David's character gets significant focus in "Fabrication." Although his increasingly smug face and incredibly selfish reactions don't elicit an ounce of sympathy, he plays an important role on the show. His story contrasts with Christine's, reminding us of the casual cruelty that men (and the systems they benefit from) do to women.
The scene between David and Christine is undoubtedly the episode's centerpiece. His anger, which has simmered beneath the surface, quickly becomes apparent despite earlier niceties. Did this man really expect an apology? Apparently. He still doesn't understand that he brought all of this on himself. Christine has carried herself with such an opaque affect throughout the season, so any burst of emotion still feels jarring — but when it comes out, it's certainly fun to watch. Riley Keough has really come into her own with this role.
Christine doesn't just match David's anger in this sequence. She bests him. He tries to play the victim? She calls him out for it. He treats her like she doesn't deserve anything? "I want everything," she says unapologetically. He calls her a whore? She looks him dead in the eye, then throws water in his face.
Of course, David can still go home to Megan every night. When it comes to sex scenes, The Girlfriend Experience has only depicted one-night stands, business between clients and escorts, or extramarital affairs. "Fabrication" changes that: The scene between David and Megan represents sex within a defined, long-term yet fragile relationship. When it starts, the distance between them is evident. She isn't into the stuff he does, but David, forever wrapped up in his ego, doesn't realize it until she asks him to stop. She just can't stop thinking about all the other women he slept with. Can you blame her?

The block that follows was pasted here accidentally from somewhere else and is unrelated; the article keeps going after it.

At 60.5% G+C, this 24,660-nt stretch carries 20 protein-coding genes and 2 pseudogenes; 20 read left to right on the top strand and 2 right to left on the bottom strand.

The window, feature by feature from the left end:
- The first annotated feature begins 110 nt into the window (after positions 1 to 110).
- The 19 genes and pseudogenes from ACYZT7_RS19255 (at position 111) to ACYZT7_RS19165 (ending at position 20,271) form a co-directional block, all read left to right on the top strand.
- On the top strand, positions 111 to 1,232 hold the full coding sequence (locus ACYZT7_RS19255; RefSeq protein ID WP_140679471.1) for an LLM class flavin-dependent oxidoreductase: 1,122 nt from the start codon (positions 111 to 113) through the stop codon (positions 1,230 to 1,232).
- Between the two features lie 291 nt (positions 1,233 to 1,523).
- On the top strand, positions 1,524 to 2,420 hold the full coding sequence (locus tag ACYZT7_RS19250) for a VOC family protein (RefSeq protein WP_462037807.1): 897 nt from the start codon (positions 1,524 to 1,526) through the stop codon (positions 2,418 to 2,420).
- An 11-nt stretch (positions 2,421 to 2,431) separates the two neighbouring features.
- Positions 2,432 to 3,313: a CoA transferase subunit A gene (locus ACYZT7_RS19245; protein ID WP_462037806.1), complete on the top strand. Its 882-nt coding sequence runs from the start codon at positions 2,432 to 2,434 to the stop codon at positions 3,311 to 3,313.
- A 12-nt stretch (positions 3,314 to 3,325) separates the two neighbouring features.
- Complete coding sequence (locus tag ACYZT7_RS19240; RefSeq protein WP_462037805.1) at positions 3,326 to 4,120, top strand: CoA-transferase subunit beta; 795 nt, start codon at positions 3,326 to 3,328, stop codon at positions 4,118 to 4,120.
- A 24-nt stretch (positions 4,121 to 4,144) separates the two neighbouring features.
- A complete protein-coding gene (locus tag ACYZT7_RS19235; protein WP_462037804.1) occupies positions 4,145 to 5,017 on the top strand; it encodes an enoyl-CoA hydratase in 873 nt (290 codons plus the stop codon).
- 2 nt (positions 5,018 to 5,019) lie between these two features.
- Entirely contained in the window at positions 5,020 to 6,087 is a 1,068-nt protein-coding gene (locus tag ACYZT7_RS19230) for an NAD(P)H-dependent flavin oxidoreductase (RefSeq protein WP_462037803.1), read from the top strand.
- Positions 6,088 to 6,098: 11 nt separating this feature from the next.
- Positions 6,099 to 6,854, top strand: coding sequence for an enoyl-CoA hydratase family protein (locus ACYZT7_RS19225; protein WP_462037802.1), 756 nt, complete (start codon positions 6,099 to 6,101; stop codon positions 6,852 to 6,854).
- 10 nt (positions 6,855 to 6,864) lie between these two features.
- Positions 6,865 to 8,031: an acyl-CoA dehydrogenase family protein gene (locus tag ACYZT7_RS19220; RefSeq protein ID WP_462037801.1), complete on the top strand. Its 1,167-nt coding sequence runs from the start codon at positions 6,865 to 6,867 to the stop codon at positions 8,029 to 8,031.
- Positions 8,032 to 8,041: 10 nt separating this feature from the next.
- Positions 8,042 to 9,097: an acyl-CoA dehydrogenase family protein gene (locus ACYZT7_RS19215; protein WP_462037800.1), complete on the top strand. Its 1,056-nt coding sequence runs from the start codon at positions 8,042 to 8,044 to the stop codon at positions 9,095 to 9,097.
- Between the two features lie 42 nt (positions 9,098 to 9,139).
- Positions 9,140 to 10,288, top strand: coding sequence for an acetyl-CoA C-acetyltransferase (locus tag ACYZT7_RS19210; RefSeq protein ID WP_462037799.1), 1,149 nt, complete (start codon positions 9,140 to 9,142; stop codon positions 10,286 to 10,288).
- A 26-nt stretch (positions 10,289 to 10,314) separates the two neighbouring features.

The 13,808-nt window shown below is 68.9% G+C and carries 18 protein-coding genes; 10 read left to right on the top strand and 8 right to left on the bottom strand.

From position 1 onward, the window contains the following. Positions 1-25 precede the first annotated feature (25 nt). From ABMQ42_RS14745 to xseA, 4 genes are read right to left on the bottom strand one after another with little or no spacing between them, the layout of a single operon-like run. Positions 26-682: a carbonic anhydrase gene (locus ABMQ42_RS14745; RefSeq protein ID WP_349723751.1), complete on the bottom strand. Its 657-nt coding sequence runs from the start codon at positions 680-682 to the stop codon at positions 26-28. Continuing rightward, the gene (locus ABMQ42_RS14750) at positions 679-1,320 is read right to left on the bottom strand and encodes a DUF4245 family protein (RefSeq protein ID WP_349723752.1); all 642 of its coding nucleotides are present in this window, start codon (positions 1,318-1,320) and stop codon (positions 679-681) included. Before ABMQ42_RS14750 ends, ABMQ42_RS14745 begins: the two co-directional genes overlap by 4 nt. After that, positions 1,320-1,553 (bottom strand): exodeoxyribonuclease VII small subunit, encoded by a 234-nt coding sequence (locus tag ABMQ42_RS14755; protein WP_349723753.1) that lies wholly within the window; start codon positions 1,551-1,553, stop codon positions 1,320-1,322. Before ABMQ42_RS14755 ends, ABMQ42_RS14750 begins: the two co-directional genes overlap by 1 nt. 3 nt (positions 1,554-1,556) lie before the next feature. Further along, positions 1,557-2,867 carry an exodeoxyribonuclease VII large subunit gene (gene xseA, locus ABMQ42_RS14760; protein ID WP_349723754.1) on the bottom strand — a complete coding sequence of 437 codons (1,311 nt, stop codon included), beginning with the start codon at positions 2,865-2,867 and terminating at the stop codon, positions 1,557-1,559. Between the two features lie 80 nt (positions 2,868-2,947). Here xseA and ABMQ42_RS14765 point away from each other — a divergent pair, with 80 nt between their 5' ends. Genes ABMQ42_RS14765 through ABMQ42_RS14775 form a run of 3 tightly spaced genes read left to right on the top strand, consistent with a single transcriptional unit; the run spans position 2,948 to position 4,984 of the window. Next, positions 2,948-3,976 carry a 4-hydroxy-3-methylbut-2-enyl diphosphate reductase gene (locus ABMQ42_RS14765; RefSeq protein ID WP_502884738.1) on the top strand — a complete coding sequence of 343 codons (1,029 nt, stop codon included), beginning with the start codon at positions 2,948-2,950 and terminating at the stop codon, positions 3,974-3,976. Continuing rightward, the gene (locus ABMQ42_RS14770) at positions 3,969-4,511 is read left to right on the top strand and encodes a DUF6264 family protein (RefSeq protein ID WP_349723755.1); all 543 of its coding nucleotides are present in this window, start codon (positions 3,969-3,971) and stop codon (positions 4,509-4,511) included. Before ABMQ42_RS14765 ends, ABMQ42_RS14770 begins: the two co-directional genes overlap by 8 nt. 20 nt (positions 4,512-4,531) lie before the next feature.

One of the more interesting aspects of the show is how certain characters fade in and out of the narrative. The Girlfriend Experience lives in a very heightened sense of reality, but this aspect feels very true to life. It also reminds me of how small Chicago can feel once you've lived in the city for a long enough time. Given Christine's very public fiasco, it isn't surprising that people from her past would crop up, like Jacqueline, whom she runs into while meeting Martin. Their interaction is stilted. To put it bluntly, Jacqueline is the very last person Christine wants to see. Her oddly familiar, touchy manner suggests that she knows what happened to Christine. There's a pointed quality to what she says, too. After a run-in like this, you'd want to turn to a friend. But Christine doesn't have anyone in her life.
Christine's lack of worthwhile connections means she has nobody lean on. How would things be different if she had friends? Would she be more emotional? Would she still decide to continue being an escort and cam girl?
There are no easy answers for Christine. She's handled the immediate consequences of the video leak incredibly well. She's got money and a new place. She's navigating her future. But the judgmental gaze of the Lister journalist and the many other men in this episode raises important questions. What does Christine's future truly hold? Will she ever outrun the aftermath of the video?